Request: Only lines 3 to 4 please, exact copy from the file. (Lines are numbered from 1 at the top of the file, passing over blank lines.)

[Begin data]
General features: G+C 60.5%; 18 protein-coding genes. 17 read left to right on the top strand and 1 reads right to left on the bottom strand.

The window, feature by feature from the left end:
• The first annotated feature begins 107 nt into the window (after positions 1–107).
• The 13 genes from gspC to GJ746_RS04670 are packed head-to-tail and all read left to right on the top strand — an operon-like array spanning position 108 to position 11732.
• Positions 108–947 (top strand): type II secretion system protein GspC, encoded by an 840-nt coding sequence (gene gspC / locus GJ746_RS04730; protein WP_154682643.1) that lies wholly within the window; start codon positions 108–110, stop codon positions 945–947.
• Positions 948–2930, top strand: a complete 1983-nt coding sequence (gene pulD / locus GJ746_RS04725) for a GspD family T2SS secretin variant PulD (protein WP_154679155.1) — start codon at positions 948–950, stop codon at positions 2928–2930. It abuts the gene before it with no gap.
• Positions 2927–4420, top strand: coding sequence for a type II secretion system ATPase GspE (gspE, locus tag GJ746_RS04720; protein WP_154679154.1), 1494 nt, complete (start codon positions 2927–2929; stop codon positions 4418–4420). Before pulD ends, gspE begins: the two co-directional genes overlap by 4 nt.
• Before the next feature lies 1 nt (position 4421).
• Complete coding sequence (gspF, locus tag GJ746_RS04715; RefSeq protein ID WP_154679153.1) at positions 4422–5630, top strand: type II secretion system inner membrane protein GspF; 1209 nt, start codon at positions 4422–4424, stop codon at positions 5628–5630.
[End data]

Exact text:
• The first annotated feature begins 107 nt into the window (after positions 1–107).
• The 13 genes from gspC to GJ746_RS04670 are packed head-to-tail and all read left to right on the top strand — an operon-like array spanning position 108 to position 11732.